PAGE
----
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What does the SOL review mean for Chemical Engineers?

What does the SOL review mean for Chemical Engineers?

Joanne Starkie explores the implications the MAC’s latest SOL review will have for the UK’s Chemical Engineering industry

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Joanne Starkie explores the implications the MAC’s latest SOL review will have for the UK’s Chemical Engineering industry

In May 2019 the Migration Advisory Committee (MAC) released a comprehensive report on their recommended changes to the UK Shortage Occupation List (SOL), which contains all of the specialist sector-specific roles that employers struggle to fill with UK professionals alone. Due to the high demand for professionals who are qualified to perform these occupations, non-EU citizens who work in these fields are not subject to the same stringent level of visa restrictions as other overseas candidates who wish to work in the UK in less specialised job roles. This means that whilst applying for a Tier 2 Visa is still an essential requirement for any non-EU citizen who wants to work in the UK, those who are taking up a role that is included in the SOL, benefit from lower application fees and fewer constraints.

A ‘hard’ or ‘no-deal’ Brexit would spell the end of free movement for EU citizens, who would then be subject to the same work visa regulations that are currently in place for individuals from countries outside of the European Economic Area (EEA). Specialists across the engineering sector, including those in the chemical engineering industry, have warned that the UK’s departure from the EU will be detrimental to the engineering sector.

A ‘hard’ or ‘no-deal’ Brexit would spell the end of free movement for EU citizens

How will Brexit impact the process and chemical engineering industry post-Brexit, and would the implementation of the MAC’s recommendations be enough to counteract the predicted shortfall in staffing levels?

The implications of the MAC’s findings

The MAC’s report highlighted key areas of concern in relation to the short and long-term recruitment and retention of experts in the UK chemical engineering sector. As a result, it has strongly advised the expansion of roles in the production and process engineering sub-sector on the SOL.

Specialists across the engineering sector […] have warned that the UK’s departure from the EU will be detrimental to the engineering sector

The implementation of this recommendation would, without doubt, be a positive step in the right direction, as it would make it much easier for overseas chemical engineering professionals to occupy a wider range of roles within the sector, and therefore alleviate some of the pressure on UK employers who are struggling to find suitably qualified staff. It is doubtful, however, that widening the scope of chemical engineering roles that are included in the SOL and the subsequent reduction of certain visa restrictions, would be enough in to attract to work in the UK without having to apply for a visa at all, would become less attracted to working in the UK, and would be more likely to follow an easier route of taking up employment in another EU country, which would result in the UK chemical engineering sector losing a significant source of sought-after expertise.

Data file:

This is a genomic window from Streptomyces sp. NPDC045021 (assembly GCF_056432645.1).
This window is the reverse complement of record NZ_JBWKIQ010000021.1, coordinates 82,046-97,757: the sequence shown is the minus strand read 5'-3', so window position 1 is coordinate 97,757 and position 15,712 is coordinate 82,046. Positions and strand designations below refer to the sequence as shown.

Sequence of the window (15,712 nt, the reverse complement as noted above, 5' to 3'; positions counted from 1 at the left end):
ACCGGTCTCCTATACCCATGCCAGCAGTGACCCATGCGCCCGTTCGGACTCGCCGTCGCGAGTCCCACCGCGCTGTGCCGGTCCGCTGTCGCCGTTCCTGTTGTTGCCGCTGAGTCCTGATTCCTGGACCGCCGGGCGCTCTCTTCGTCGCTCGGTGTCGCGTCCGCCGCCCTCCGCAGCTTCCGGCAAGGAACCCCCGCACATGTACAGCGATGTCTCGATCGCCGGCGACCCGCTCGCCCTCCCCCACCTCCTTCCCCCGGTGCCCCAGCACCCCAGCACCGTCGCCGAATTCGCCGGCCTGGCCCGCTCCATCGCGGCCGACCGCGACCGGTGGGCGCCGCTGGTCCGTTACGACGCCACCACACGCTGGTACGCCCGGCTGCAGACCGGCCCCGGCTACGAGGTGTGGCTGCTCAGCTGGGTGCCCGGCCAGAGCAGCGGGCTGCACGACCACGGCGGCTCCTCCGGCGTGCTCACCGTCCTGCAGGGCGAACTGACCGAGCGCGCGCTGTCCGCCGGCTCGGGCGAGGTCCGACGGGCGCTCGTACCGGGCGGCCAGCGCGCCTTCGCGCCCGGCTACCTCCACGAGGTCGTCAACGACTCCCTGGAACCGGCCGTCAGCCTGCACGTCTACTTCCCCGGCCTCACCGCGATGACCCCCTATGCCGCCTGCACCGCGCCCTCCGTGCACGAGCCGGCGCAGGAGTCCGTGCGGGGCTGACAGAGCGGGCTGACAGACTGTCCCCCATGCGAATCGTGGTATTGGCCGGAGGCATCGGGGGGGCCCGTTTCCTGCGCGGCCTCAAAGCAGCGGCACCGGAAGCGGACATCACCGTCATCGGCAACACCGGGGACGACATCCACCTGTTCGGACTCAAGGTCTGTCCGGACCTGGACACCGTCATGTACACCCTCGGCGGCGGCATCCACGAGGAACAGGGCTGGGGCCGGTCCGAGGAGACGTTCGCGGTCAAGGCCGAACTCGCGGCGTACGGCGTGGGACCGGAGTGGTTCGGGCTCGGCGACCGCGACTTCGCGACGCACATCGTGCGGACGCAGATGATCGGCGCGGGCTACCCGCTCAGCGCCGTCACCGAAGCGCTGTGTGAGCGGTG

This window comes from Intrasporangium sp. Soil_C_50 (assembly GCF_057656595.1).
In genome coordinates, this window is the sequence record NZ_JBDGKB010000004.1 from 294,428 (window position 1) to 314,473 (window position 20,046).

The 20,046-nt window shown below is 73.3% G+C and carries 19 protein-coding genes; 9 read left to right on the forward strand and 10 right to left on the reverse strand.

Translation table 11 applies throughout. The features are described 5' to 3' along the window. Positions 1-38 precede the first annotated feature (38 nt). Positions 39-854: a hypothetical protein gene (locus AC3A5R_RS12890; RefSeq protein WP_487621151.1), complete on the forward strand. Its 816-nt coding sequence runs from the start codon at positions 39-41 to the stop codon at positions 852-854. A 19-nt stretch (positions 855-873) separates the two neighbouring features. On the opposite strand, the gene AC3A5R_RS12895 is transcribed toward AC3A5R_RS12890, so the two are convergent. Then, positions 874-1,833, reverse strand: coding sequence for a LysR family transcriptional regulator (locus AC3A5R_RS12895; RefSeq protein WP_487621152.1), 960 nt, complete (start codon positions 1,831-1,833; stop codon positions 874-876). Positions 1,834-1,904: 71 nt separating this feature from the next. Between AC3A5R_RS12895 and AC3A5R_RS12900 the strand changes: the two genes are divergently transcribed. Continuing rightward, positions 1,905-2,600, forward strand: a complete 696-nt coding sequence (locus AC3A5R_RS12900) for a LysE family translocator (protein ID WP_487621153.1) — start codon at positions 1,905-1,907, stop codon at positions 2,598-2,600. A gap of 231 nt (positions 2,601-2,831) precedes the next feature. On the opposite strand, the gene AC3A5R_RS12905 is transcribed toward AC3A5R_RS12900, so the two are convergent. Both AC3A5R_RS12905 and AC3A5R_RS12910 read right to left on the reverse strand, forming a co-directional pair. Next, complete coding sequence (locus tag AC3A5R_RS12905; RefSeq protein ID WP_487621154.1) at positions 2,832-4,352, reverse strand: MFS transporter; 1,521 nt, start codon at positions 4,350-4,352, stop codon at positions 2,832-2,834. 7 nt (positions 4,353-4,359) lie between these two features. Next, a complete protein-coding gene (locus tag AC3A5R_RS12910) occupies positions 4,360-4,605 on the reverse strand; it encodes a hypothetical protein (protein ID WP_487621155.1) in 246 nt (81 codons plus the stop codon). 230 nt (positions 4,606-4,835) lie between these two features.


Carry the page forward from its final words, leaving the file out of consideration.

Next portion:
Recent analysis undertaken by Engineering UK has indicated a predicted future staffing shortfall within the engineering sector of 20,000 per year and even if the MAC’s recommendations are implemented, it is difficult to see how this shortfall can be counteracted in the event of a hard Brexit.

shortage occupation list review 2019

Reliance on overseas expertise

In an attempt to raise awareness of and interest in engineering professions amongst children and young people, the government launched the ‘Year of Engineering’ program in 2018, which has been broadly welcomed across the industry.  Despite this, there is a still a significant shortfall in the engineering industry, with Engineering UK’s most recent report predicting an overall annual deficit of 124,000 jobs in its 2018 report.

The chemical engineering industry particularly relies upon specialised skillsets, for a range of roles. With British graduates still falling short, companies are still heavily reliant on qualified specialists from overseas, with 61% of employers across the sector saying that they were not confident that there are not enough people to fill high-skilled roles in 2018. With this in mind, it is unclear how the industry will cope after free movement ends, and European chemical and process engineers are no longer encouraged to choose the UK as their professional base.

With British graduates still falling short, companies are still heavily reliant on qualified specialists from overseas

Whilst the MAC’s review of the SOL is a positive step for the chemical engineering sector, the government needs to alleviate the uncertainty caused by Brexit and develop strategies to ensure that EU nationals who are so crucial to the industry will still want to come to the UK after Brexit. As it stands, it is difficult to determine how the sub-sector will deal with the growing shortfall in qualified professionals, especially if employers will soon no longer be able to rely on sourcing essential candidates from the EU. It is clear that a range of policies need to be put in place in order to reduce the short and long-term predicted staffing losses in chemical engineering, including the nurturing and development of homegrown talent, and continuing to attract experts from overseas, from both within and outside of the European Union.

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